At last however within the most intimate petals appears the central galaxy – the group of the sexual organs! And now the flower (the petal-flower) which just before in all its glory of form colour and fragrance seemed to be the culminating expression and purpose of the plant’s life, appears as only a means, an introduction, a secondary thing – a mere advertisement and lure to wandering insects. Within it lies the golden circle of the stamens, the magic staff of the pistil, and the precious ark or seed-vessel.

Now then we know what it has all been for! But the appearance of the seed-vessel is not the end, it is only a beginning. The flower, the petals, now drop off withered and useless; their work is done. But the seed-vessel begins to swell, to take on structure and form – just as the formless bud did before – there is something at work within. And now it bursts, opens, and falls away. It too is a husk, and no longer of any importance – for within it appear the seeds, the objects of all this long toil!

Is the investigation finished? is the process at an end ? – No. Here within this tiny seed lies the promise, the purpose, the vital principle, the law, the inspiration – whatever you like to call it – of this plant’s life. Can we find it?

The seed falls to the ground. It swells and takes on form and structure – just as the seed-vessel which enclosed it took on form, and structure before – and as the flower-bud (which enclosed the seed-vessel) did before that – and as the leaf-bud (which enclosed the flower-bud) did before that. The seed falls to the ground; it throws off a husk (always husks thrown off!) – and discloses an embryo plant-radicle, plumule and cotyledons-root-shoot, stem, shoot and seed leaves – complete. And the circle begins again.[1]

We are baffled after all! We have followed this extraordinary process, we have seen each stage of the plant-growth appearing first as final, and then only as the envelope of a later stage. We have stripped off, so to speak, husk after husk, in our search for the inner secret of the plant-life – we have got down to the tiny seed. But the seed we have found turns out (like every other stage) to be itself only an envelope – to be thrown away in its turn – what we want lies still deeper down. The plant-life begins again – or rather it never ends – but it does not repeat itself. The young plant is not the same as the parent, and the next generation varies again from this. When the envelopes have been thrown oft a thousand and a hundred thousand times more, a new form will appear; will this be a nearer and more perfect expression than before of that within – lying secret – or otherwise?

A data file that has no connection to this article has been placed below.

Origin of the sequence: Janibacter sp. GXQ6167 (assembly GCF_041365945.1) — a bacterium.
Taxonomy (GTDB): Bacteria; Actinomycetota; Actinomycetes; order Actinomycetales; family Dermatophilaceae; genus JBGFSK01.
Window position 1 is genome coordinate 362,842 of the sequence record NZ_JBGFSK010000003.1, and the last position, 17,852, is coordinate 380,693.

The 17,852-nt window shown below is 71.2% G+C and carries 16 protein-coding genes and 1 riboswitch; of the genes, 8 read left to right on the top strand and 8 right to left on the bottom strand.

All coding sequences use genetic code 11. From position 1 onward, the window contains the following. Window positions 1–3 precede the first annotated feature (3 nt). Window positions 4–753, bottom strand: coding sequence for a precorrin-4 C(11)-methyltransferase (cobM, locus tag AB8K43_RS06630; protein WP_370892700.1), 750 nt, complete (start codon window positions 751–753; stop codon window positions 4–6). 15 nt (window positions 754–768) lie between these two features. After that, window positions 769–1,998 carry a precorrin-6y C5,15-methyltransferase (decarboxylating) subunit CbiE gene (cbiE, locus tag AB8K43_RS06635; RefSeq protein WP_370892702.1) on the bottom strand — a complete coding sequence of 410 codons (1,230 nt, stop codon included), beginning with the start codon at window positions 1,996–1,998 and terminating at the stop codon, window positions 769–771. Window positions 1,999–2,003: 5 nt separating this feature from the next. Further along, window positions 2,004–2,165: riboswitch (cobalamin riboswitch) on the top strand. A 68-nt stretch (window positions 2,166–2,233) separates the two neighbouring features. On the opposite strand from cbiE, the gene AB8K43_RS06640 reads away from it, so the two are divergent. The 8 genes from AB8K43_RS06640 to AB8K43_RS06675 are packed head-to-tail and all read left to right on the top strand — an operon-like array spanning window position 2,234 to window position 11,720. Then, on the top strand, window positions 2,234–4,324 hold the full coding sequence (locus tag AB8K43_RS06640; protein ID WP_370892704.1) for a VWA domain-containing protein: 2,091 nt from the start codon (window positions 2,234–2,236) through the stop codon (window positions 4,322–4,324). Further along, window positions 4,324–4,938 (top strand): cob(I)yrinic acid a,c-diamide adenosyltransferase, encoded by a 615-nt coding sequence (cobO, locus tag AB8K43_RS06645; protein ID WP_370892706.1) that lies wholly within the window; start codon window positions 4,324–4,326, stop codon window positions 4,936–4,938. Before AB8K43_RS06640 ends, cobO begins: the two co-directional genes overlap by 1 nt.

To return to Society: I began by noting the contrast, often drawn, between the stern inexorable march of this as a whole, and the equally imperious determination of the individual to interfere with its march – a determination excited by the contemplation of what is called evil, and shapen by an ideal of something better _ arising within him. Think what a commotion there must be within the bud when the petals of a rose are forming! Think what arguments, what divisions, what recriminations, even among the atoms. An organization has to be constructed and completed. It is finished at last, and a petal is formed. It rays itself out in the sun, is beautiful and unimpeachable for a day; then it fades, is pushed off, its work is done-and another from within takes its place.

One social movement succeeds another, the completion of one is the signal for the commencement of the next. Hence there can be no stereotyping: not to change is to die – this is the rule of Life; because (and the reason is simple enough) one form is not enough to express the secret of life. To express that requires an infinite series of forms.

Even a crab cannot get on without changing its shell. It outgrows it. It feels very uncomfortable, pent, sullen and irritable (much as the bud did before the bursting of the husk, or as society does when dead forms and institutions – generally represented by a class in power – confine its growth) – anxious, too, and oppressed with fears. It – the crab – retires under a rock, out of harm’s way, and presently crack! the shell scales off, and with quietude and patience from within another more suited to it forms. Yet this latter is not final. It is merely the prelude to another.